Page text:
I've been to busy enjoying the country slide into a replica of the Weimar Republic and gathering canned goods to have noticed hopeful signs of life on Rust Belt Bloggers which now has 111 members.
On November 11th a number of bloggers each put up a post on their blogs with the aim of creating a visual slice of daily life in the places they live. To many this might seem like a waste of time but I really don't think so. Many of our towns are chock full of real, honest assets that need to be remembered and rediscovered. Hopefully, after the government's desperate efforts to keep millions of people underwater in overpriced homes finally falls through, people will come back to looking for real value-- and find a lot of places shown in the walks.
"The Neighborhood Walk is a chance for individuals throughout the Rust Belt of the U.S. and Canada to recognize the place they live, work, or call home -- and to introduce it to the world. The project is the inspiration of a social network called Rust Belt Bloggers.
On November 11, 2008 (11/11/2008), bloggers, podcasters, vloggers, photobloggers and others throughout the Rust Belt region will each take a walk around their neighborhood, make media about it -- a blog post, photo gallery, video, or whatever you prefer -- and post it on the web.
These individual perspectives and accounts of life at the street level will show both strengths and weaknesses of these neighborhoods: new businesses taking root, old factories and shops closed and abandoned. By raising awareness this way, the people involved hope to build interest in simple revitalization efforts.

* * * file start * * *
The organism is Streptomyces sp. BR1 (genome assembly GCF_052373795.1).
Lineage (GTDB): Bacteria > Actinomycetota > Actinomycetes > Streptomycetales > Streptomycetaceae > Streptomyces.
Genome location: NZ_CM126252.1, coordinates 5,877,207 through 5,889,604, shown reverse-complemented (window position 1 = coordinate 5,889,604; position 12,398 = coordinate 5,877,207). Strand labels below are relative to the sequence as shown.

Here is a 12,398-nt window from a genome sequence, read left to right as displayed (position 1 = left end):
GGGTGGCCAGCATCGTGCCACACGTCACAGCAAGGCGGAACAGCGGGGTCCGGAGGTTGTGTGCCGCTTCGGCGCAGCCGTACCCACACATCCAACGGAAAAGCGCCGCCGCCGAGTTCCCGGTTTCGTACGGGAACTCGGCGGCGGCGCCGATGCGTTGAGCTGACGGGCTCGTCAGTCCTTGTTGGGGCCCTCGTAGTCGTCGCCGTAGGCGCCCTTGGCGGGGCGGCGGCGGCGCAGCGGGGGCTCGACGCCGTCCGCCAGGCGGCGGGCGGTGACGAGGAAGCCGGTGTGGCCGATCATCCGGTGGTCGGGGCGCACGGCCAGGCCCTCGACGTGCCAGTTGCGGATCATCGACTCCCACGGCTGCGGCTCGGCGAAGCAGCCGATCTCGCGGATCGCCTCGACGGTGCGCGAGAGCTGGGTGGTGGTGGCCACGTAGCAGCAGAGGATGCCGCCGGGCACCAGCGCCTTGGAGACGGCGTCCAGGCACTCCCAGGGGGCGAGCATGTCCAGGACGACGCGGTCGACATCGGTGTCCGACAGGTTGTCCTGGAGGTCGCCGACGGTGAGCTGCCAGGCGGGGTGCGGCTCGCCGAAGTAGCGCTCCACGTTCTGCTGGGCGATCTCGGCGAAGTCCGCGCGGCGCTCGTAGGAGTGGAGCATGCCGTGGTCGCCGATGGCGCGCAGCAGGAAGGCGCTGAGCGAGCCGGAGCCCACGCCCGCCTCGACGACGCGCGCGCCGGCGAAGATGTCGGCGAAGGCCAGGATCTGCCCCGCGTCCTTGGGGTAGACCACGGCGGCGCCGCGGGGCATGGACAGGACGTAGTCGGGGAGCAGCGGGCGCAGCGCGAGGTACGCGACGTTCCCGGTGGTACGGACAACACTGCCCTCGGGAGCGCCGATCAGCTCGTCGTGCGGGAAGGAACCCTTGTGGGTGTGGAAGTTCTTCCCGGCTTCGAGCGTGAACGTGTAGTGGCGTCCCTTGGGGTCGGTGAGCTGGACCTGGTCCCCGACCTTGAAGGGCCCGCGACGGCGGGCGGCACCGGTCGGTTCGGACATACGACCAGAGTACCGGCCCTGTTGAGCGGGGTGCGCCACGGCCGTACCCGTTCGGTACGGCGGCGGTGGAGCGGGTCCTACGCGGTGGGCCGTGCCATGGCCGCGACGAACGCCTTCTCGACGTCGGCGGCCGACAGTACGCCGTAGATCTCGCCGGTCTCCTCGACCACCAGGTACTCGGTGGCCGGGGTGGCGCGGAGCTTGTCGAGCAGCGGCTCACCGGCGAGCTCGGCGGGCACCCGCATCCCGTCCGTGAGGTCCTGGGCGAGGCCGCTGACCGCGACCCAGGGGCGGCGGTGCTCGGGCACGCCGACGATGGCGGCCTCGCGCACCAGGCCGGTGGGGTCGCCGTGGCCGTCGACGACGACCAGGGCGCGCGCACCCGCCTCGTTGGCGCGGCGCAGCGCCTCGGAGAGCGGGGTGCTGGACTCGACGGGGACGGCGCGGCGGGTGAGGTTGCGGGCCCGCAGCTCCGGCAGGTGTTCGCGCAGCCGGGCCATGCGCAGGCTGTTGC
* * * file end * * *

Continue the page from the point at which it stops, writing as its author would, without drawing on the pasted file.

How can someone get involved? Take a walk around your block and photograph what you see. Sit outside and write about the people who pass and the world around you. Turn on your video camera and give a guided tour of your neighborhood.
Post your media anywhere -- your blog, Facebook, MySpace, anywhere. Tag it as "neighborhoodwalk" so everyone can seek out what everyone else has posted. Then do a search and see everyone else's neighborhood.
This is the first project of its kind dedicated to documenting and raising awareness of life, work, and culture in the Rust Belt of the United States and Canada. More than 20 bloggers throughout the region have already committed to the project, with more joining each day."
Looks like around twenty folks posted walks from areas all around the Pittsburgh region and places like Butler, Youngstown and Dayton, Ohio. See them here.
By the way-- Elmira, NY now has the nation's hottest housing market.